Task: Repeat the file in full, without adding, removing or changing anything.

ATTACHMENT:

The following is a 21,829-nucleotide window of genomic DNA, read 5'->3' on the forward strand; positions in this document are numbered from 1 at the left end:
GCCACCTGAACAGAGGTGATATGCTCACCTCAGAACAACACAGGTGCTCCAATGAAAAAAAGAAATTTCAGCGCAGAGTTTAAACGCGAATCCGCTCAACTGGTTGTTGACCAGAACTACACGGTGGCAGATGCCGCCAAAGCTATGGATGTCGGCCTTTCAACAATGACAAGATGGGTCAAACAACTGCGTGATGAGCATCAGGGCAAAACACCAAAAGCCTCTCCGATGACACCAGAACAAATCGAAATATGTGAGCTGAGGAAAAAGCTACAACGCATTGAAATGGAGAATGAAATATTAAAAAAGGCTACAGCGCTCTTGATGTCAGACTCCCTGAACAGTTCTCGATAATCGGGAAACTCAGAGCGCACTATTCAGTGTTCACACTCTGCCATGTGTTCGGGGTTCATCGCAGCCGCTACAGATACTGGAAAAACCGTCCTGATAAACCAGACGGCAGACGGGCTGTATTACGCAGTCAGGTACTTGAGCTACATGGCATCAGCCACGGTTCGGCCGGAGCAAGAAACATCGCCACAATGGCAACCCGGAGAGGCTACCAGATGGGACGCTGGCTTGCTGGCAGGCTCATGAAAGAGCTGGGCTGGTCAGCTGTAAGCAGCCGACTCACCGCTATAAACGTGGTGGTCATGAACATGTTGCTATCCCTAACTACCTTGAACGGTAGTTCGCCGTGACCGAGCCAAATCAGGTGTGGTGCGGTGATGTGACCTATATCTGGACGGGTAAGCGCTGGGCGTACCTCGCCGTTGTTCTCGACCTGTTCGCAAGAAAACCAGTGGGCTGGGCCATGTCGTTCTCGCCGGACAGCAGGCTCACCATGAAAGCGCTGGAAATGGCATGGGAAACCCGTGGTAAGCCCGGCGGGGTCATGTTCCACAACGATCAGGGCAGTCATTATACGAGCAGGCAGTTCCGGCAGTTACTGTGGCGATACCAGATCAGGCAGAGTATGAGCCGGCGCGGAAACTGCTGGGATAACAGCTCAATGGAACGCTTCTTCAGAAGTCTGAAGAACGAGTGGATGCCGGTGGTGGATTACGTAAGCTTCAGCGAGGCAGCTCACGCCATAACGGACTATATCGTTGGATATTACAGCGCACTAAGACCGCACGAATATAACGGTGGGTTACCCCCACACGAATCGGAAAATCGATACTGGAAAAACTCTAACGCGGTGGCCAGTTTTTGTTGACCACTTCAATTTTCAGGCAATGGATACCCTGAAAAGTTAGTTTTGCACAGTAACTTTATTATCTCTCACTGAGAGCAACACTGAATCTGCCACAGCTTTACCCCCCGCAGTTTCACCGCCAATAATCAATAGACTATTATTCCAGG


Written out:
The following is a 21,829-nucleotide window of genomic DNA, read 5'->3' on the forward strand; positions in this document are numbered from 1 at the left end:
GCCACCTGAACAGAGGTGATATGCTCACCTCAGAACAACACAGGTGCTCCAATGAAAAAAAGAAATTTCAGCGCAGAGTTTAAACGCGAATCCGCTCAACTGGTTGTTGACCAGAACTACACGGTGGCAGATGCCGCCAAAGCTATGGATGTCGGCCTTTCAACAATGACAAGATGGGTCAAACAACTGCGTGATGAGCATCAGGGCAAAACACCAAAAGCCTCTCCGATGACACCAGAACAAATCGAAATATGTGAGCTGAGGAAAAAGCTACAACGCATTGAAATGGAGAATGAAATATTAAAAAAGGCTACAGCGCTCTTGATGTCAGACTCCCTGAACAGTTCTCGATAATCGGGAAACTCAGAGCGCACTATTCAGTGTTCACACTCTGCCATGTGTTCGGGGTTCATCGCAGCCGCTACAGATACTGGAAAAACCGTCCTGATAAACCAGACGGCAGACGGGCTGTATTACGCAGTCAGGTACTTGAGCTACATGGCATCAGCCACGGTTCGGCCGGAGCAAGAAACATCGCCACAATGGCAACCCGGAGAGGCTACCAGATGGGACGCTGGCTTGCTGGCAGGCTCATGAAAGAGCTGGGCTGGTCAGCTGTAAGCAGCCGACTCACCGCTATAAACGTGGTGGTCATGAACATGTTGCTATCCCTAACTACCTTGAACGGTAGTTCGCCGTGACCGAGCCAAATCAGGTGTGGTGCGGTGATGTGACCTATATCTGGACGGGTAAGCGCTGGGCGTACCTCGCCGTTGTTCTCGACCTGTTCGCAAGAAAACCAGTGGGCTGGGCCATGTCGTTCTCGCCGGACAGCAGGCTCACCATGAAAGCGCTGGAAATGGCATGGGAAACCCGTGGTAAGCCCGGCGGGGTCATGTTCCACAACGATCAGGGCAGTCATTATACGAGCAGGCAGTTCCGGCAGTTACTGTGGCGATACCAGATCAGGCAGAGTATGAGCCGGCGCGGAAACTGCTGGGATAACAGCTCAATGGAACGCTTCTTCAGAAGTCTGAAGAACGAGTGGATGCCGGTGGTGGATTACGTAAGCTTCAGCGAGGCAGCTCACGCCATAACGGACTATATCGTTGGATATTACAGCGCACTAAGACCGCACGAATATAACGGTGGGTTACCCCCACACGAATCGGAAAATCGATACTGGAAAAACTCTAACGCGGTGGCCAGTTTTTGTTGACCACTTCAATTTTCAGGCAATGGATACCCTGAAAAGTTAGTTTTGCACAGTAACTTTATTATCTCTCACTGAGAGCAACACTGAATCTGCCACAGCTTTACCCCCCGCAGTTTCACCGCCAATAATCAATAGACTATTATTCCAGG